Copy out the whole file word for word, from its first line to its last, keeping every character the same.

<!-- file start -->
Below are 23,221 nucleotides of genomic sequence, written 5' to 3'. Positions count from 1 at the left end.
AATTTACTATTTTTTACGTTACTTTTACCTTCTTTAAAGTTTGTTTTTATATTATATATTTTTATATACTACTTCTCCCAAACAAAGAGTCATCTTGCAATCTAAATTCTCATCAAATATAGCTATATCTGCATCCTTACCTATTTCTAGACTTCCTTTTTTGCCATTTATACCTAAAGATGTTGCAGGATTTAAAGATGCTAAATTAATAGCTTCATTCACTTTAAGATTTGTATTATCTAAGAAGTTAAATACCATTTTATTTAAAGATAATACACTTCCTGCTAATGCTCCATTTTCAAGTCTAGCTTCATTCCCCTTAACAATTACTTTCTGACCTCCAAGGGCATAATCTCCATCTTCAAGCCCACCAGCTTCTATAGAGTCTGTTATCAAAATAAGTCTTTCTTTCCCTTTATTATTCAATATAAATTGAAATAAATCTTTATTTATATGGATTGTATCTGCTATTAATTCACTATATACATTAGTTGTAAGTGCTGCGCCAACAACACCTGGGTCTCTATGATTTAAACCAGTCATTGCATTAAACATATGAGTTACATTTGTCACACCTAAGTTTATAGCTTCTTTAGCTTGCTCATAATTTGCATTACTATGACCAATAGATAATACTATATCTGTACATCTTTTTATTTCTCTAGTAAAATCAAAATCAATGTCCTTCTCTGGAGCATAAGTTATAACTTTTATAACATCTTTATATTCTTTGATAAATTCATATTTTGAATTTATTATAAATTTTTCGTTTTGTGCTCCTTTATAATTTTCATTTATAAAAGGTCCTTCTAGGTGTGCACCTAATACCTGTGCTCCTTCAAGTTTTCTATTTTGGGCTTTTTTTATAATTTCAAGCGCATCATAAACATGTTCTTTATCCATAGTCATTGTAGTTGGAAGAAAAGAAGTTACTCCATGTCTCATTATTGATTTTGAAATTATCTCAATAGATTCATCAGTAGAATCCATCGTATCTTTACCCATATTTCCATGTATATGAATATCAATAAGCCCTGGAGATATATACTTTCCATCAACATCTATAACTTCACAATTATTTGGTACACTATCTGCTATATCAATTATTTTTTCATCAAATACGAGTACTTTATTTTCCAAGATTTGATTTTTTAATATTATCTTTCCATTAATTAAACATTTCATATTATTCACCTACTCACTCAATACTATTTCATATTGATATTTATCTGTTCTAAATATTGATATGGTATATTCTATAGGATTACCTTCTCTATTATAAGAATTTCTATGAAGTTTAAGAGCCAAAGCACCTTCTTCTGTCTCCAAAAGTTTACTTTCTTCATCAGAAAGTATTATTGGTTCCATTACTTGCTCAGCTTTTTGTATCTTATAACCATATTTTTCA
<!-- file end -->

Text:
Below are 23,221 nucleotides of genomic sequence, written 5' to 3'. Positions count from 1 at the left end.
AATTTACTATTTTTTACGTTACTTTTACCTTCTTTAAAGTTTGTTTTTATATTATATATTTTTATATACTACTTCTCCCAAACAAAGAGTCATCTTGCAATCTAAATTCTCATCAAATATAGCTATATCTGCATCCTTACCTATTTCTAGACTTCCTTTTTTGCCATTTATACCTAAAGATGTTGCAGGATTTAAAGATGCTAAATTAATAGCTTCATTCACTTTAAGATTTGTATTATCTAAGAAGTTAAATACCATTTTATTTAAAGATAATACACTTCCTGCTAATGCTCCATTTTCAAGTCTAGCTTCATTCCCCTTAACAATTACTTTCTGACCTCCAAGGGCATAATCTCCATCTTCAAGCCCACCAGCTTCTATAGAGTCTGTTATCAAAATAAGTCTTTCTTTCCCTTTATTATTCAATATAAATTGAAATAAATCTTTATTTATATGGATTGTATCTGCTATTAATTCACTATATACATTAGTTGTAAGTGCTGCGCCAACAACACCTGGGTCTCTATGATTTAAACCAGTCATTGCATTAAACATATGAGTTACATTTGTCACACCTAAGTTTATAGCTTCTTTAGCTTGCTCATAATTTGCATTACTATGACCAATAGATAATACTATATCTGTACATCTTTTTATTTCTCTAGTAAAATCAAAATCAATGTCCTTCTCTGGAGCATAAGTTATAACTTTTATAACATCTTTATATTCTTTGATAAATTCATATTTTGAATTTATTATAAATTTTTCGTTTTGTGCTCCTTTATAATTTTCATTTATAAAAGGTCCTTCTAGGTGTGCACCTAATACCTGTGCTCCTTCAAGTTTTCTATTTTGGGCTTTTTTTATAATTTCAAGCGCATCATAAACATGTTCTTTATCCATAGTCATTGTAGTTGGAAGAAAAGAAGTTACTCCATGTCTCATTATTGATTTTGAAATTATCTCAATAGATTCATCAGTAGAATCCATCGTATCTTTACCCATATTTCCATGTATATGAATATCAATAAGCCCTGGAGATATATACTTTCCATCAACATCTATAACTTCACAATTATTTGGTACACTATCTGCTATATCAATTATTTTTTCATCAAATACGAGTACTTTATTTTCCAAGATTTGATTTTTTAATATTATCTTTCCATTAATTAAACATTTCATATTATTCACCTACTCACTCAATACTATTTCATATTGATATTTATCTGTTCTAAATATTGATATGGTATATTCTATAGGATTACCTTCTCTATTATAAGAATTTCTATGAAGTTTAAGAGCCAAAGCACCTTCTTCTGTCTCCAAAAGTTTACTTTCTTCATCAGAAAGTATTATTGGTTCCATTACTTGCTCAGCTTTTTGTATCTTATAACCATATTTTTCA